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Oceans

A resilient ocean sustains marine life and functioning ecosystems that support rich biodiversity, food security and sustainable livelihoods

Overview

vibrant coral

$2.5

Trillion

Economic benefits generated by the ocean per year

Our living planet is only as healthy as its oceans. These vast bodies of water cover more than two-thirds of Earth’s surface and are home to some of our most spectacular and treasured life. Oceans regulate our climate, produce half the oxygen we breathe, fuel the water cycle that produces rain and freshwater, sustain the livelihoods of millions, and provide nourishment for nearly 3 billion people.

But today the ocean’s reserves are overdrawn, threatening countless communities around the world with climate, economic, and food insecurities. Unsustainable development, fueled by human population growth, has weakened ocean ecosystems. Modern technology is accelerating the rate of change.

WWF is working collaboratively on the brightest conservation ideas that focus on building a more resilient ocean through sustainable fishing practices and protecting important regions, like the Arctic and threatened mangrove forests.

The problems we face go well beyond borders and so does our work. WWF is uniquely positioned to activate a global network of experts and activists to confront the world’s most pressing ocean conservation challenges.

Belize’s incredible barrier reef is removed from UNESCO’s List of World Heritage in Danger

Thanks to a series of conservation measures enacted by Belize’s government, the Belize Barrier Reef Reserve System has been removed from the UNESCO List of World Heritage in Danger sites.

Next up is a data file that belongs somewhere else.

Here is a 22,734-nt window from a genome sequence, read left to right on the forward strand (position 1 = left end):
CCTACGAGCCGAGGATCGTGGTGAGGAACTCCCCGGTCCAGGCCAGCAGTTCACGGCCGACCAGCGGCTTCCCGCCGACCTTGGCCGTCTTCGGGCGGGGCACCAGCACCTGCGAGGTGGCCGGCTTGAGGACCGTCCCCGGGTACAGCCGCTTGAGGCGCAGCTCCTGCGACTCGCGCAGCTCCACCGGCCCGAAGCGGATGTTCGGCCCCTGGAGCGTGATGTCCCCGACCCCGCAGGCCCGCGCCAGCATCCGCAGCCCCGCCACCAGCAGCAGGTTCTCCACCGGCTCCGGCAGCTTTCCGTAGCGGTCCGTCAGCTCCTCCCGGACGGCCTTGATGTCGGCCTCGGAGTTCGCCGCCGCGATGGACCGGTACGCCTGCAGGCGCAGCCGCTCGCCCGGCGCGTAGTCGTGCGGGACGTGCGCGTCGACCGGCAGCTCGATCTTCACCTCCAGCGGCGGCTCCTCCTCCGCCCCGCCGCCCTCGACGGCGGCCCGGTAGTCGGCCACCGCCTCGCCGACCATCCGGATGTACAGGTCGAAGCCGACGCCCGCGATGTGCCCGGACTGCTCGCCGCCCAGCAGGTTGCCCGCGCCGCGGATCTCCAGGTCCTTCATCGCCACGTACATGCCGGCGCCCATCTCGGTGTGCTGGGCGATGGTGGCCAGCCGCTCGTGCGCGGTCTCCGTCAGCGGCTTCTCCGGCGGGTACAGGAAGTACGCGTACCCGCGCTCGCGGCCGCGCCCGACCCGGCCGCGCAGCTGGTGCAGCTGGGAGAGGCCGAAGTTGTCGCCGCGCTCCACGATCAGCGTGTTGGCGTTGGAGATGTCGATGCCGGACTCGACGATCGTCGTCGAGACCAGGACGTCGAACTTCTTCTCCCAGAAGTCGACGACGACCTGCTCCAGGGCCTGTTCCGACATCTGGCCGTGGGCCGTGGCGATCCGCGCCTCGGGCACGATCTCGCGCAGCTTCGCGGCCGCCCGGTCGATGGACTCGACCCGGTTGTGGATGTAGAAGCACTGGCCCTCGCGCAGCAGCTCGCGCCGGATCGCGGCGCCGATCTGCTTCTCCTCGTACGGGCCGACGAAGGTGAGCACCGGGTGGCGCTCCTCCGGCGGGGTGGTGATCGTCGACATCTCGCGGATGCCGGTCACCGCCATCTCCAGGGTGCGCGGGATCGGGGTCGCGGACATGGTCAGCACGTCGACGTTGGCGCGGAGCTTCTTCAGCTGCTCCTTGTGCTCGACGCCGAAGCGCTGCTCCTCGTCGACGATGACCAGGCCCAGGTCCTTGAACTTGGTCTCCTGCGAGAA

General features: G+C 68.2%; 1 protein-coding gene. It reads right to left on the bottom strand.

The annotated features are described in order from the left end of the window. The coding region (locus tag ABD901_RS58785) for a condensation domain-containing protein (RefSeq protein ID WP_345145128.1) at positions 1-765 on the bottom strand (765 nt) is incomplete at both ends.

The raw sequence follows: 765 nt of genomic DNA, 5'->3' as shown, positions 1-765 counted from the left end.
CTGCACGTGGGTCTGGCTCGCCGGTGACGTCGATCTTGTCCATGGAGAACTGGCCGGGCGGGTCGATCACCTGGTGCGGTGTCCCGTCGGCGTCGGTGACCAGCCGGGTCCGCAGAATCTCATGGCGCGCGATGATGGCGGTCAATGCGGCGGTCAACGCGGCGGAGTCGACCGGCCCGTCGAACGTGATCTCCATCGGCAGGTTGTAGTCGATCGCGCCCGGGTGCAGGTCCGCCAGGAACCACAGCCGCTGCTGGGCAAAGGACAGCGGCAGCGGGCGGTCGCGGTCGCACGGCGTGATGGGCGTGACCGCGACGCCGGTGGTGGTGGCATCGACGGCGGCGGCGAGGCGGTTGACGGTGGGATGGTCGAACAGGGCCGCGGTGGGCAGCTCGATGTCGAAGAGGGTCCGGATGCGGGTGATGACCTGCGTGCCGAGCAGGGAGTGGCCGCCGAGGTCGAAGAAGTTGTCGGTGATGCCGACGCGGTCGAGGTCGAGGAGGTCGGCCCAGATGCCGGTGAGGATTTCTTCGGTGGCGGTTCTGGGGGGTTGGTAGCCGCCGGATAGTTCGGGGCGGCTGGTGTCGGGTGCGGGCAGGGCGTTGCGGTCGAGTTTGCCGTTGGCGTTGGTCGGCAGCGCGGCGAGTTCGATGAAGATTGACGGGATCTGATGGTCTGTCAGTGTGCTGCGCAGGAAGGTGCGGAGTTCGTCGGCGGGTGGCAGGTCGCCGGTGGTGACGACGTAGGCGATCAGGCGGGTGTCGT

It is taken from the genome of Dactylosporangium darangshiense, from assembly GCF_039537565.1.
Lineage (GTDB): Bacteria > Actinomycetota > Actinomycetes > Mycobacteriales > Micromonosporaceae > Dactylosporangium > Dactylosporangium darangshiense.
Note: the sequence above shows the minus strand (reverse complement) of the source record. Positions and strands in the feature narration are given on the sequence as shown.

Fish and coral. Hol Chan Marine Reserve, Ambergris caye, Belize, Central America.

Why It Matters

  • Climate Change

    Our oceans have absorbed most of the planet’s warming—over 90%—and a significant amount of our carbon pollution. Warmer oceans are driving stronger storms and bleaching coral reefs. As oceans absorb carbon dioxide, they become more acidic, threatening most shelled organisms, including small crustaceans fundamental to the marine food chain.

  • Sustainable Livelihoods

    The world’s oceans are a lifeline for people around the world, generating at least $2.5 trillion worth of products and services each year. Fishing alone supports more than 260 million jobs. Only a healthy ocean can keep this economic engine running.

  • Food Security

    Seafood is the major source of protein for roughly a billion people. But according to the UN Food & Agriculture Organization, about 90% of assessed wild fish populations have been harvested to their limit and cannot handle the pressure that would come from adding more boats, nets, or poles. There are also regions with little enforcement of rules where the most destructive fishing practices continue to damage habitats and ecosystems, as well as the marine life that call them home.

  • Marine Life

    Scientists estimate more than 2 million species live in ocean waters and nine out of 10 haven’t been fully identified. The Marine Living Planet Index recorded a 36% overall decline in the abundance of marine life between 1970 and 2012. Unsustainable fishing is the primary direct threat to marine population, followed by habitat changes, which can also include a loss of food sources.

What WWF Is Doing

Developing New Technology for Sustainable Oceans

One idea can alter a trajectory, and we need many new ideas to alter our current path. But these breakthroughs don’t always emerge from those experts deep in a field—new thinking, expertise, and vantage points are often needed.

Oceans X Labs, a joint initiative of Conservation X Labs and WWF, is matching big ideas with the brightest minds in search of solutions to the global challenges of oceans conservation.